Words by Lourdes Walsh
It’s soon to be Father’s Day. A Sunday of backyard barbecues and slogan-ed socks, Lynx sets and engraved beer glasses — “World’s Number 1 Dad.”
My son hasn’t ever really asked about his father. That genetic contributor of height and eye colour. The patron of long limbs that have my eight-year-old to the centre of my chest and those eyes of cocoa that stare, unflinching, even in the harshest of lights into my own glassy ocular.
It’s been he and I since the beginning. From the moment of his conception he was mine, all mine. And I have revelled in every second. Every boundary, every bedtime and bath time. Every fever and food fad, his first step, first tooth, first football match. I negotiated, navigated, celebrated them all on my own.
I didn’t choose to be a single mother, more that the life chose me. My own mother was a single mother, I was raised in my power; a feminist before knowing how loaded that word would be.
It didn’t fill me with dread or desire. I didn’t yearn for a 3am tap-out or a lie-in or someone to “take over”. What I did wish for was to have someone to stand with by the swings, to share successes of first words and swimming strokes.
It often felt that despite knowing motherhood, my version of mother, this best version of myself; no-one else could acknowledge it.
I ticked every box of the baby bounce lurgy. Young — check. Low economic status — check. Single -no — not single. Alone—check.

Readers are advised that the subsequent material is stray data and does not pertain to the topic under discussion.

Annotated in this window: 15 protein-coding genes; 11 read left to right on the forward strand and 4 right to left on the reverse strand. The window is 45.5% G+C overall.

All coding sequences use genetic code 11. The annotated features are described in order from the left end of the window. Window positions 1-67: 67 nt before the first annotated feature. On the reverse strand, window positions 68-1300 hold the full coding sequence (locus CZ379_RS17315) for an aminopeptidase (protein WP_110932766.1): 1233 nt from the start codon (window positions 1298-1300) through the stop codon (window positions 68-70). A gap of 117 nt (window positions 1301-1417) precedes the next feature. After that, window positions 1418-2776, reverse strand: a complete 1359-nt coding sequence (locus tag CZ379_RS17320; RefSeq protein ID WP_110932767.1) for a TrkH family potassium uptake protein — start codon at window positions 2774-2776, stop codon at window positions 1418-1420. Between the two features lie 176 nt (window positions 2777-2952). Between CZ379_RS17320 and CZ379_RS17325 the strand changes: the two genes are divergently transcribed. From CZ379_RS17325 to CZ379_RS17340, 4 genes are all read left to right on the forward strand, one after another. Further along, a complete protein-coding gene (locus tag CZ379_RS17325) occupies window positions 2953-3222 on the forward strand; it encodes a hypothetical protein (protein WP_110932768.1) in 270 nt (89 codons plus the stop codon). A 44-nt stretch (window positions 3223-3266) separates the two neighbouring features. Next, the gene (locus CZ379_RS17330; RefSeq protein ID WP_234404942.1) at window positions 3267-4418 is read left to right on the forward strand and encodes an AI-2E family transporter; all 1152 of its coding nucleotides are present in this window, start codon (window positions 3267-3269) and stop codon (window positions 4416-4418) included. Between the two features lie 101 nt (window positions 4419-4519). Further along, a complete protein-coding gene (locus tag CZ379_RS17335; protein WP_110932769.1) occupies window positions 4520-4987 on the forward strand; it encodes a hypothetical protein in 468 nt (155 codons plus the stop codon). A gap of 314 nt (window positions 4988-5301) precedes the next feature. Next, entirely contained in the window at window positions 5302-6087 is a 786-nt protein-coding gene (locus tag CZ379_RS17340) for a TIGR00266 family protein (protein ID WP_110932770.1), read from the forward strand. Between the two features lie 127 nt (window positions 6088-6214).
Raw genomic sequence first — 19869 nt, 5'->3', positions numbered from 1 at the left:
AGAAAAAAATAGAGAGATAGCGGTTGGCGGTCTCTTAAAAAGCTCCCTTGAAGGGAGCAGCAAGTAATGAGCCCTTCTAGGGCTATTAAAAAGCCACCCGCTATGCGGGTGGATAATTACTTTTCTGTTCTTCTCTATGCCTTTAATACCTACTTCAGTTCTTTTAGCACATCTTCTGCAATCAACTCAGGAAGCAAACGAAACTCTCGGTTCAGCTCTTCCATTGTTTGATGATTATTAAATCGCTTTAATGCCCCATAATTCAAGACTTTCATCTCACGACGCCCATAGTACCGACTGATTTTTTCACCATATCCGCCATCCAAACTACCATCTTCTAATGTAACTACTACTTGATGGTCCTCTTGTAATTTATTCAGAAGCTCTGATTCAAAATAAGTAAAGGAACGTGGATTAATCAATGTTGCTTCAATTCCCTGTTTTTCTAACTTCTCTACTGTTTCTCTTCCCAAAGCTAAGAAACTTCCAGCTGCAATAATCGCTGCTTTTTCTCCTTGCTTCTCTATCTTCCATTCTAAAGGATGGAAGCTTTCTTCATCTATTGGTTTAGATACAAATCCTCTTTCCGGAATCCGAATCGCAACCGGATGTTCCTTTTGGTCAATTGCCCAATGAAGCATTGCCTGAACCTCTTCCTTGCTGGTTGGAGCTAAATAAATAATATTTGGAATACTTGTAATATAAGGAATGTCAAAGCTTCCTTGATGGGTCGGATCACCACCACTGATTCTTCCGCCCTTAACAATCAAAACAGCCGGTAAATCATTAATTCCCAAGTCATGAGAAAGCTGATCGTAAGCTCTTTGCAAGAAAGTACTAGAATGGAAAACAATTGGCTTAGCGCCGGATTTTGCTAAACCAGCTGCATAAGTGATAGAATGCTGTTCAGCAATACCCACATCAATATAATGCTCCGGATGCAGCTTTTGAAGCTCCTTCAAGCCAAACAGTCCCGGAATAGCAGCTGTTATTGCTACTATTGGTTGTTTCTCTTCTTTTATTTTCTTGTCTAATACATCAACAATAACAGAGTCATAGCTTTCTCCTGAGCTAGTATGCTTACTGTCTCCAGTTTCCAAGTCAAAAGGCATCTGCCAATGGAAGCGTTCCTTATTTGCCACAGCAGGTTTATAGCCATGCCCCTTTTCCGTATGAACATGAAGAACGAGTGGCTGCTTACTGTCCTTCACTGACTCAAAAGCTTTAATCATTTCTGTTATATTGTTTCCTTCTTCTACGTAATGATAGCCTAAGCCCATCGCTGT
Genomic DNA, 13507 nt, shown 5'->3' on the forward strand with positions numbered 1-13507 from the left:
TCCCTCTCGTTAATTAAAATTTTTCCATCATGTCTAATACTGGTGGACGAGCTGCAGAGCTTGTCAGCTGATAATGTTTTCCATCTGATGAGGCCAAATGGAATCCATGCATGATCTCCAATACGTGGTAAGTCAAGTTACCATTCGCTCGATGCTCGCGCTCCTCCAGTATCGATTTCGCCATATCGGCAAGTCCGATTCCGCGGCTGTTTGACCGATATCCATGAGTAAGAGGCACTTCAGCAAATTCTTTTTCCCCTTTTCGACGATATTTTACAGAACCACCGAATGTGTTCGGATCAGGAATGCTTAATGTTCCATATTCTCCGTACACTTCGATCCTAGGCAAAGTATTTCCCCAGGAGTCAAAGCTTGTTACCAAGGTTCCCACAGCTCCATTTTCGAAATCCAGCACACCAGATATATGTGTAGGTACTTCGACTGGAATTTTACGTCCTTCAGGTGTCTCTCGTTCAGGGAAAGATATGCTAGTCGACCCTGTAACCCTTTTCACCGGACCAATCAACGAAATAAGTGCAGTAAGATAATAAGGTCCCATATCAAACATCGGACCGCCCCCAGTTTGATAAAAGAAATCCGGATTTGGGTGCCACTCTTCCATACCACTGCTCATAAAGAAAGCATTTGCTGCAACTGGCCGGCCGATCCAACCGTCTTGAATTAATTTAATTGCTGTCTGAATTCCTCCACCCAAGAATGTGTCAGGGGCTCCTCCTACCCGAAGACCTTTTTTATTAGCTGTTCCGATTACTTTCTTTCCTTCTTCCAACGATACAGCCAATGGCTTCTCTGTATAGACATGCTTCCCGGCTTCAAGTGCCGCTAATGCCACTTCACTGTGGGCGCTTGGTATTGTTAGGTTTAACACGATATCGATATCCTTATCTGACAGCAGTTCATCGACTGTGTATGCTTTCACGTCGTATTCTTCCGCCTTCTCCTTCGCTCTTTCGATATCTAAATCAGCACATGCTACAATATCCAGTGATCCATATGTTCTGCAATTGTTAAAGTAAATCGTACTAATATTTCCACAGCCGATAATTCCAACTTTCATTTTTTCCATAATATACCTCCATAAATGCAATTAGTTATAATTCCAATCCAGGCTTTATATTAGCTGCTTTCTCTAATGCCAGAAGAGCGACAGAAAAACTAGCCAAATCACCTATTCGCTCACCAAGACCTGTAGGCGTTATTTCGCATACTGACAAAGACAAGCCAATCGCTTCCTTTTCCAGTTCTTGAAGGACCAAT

When divulging stories of breakdown and heartache and picket fences engulfed in flames, there’s a strange mask that one dons. It’s in a slight convex of the shoulders, a cock of the head, the downturn bow of an initial smile.
In this dawn of sisterhood, when women are increasingly, loudly and jubilantly celebrated for their decisions does my shirking of wife and girlfriend and partner make my determination less? Doing it alone, does my ability diminish? Does my validity as a mother lessen when you see me grocery shopping for one and a half?
The answer is in the coffee shop hangouts you’re not invited to, the dinner party delights you’re not privy to and the play date texts unanswered.
I wonder had my motherhood origin began in a test tube or with a turkey baster or with a ticking biological clock, would that be acceptable. If I had a corporate job and flexible working and a French au pair and linen trousers — would I be empowered then?
The double standards of mothers and fathers are wide, between single mothers and fathers — a crevasse. A single father is hailed, martyred. A single mother — a loaded statistic.
As Father’s Day approaches, I celebrate all those fathers and men present in lives; teaching and guiding and influencing. But I also celebrate the band of women playing both roles, raising children and figuring it out as they go it alone.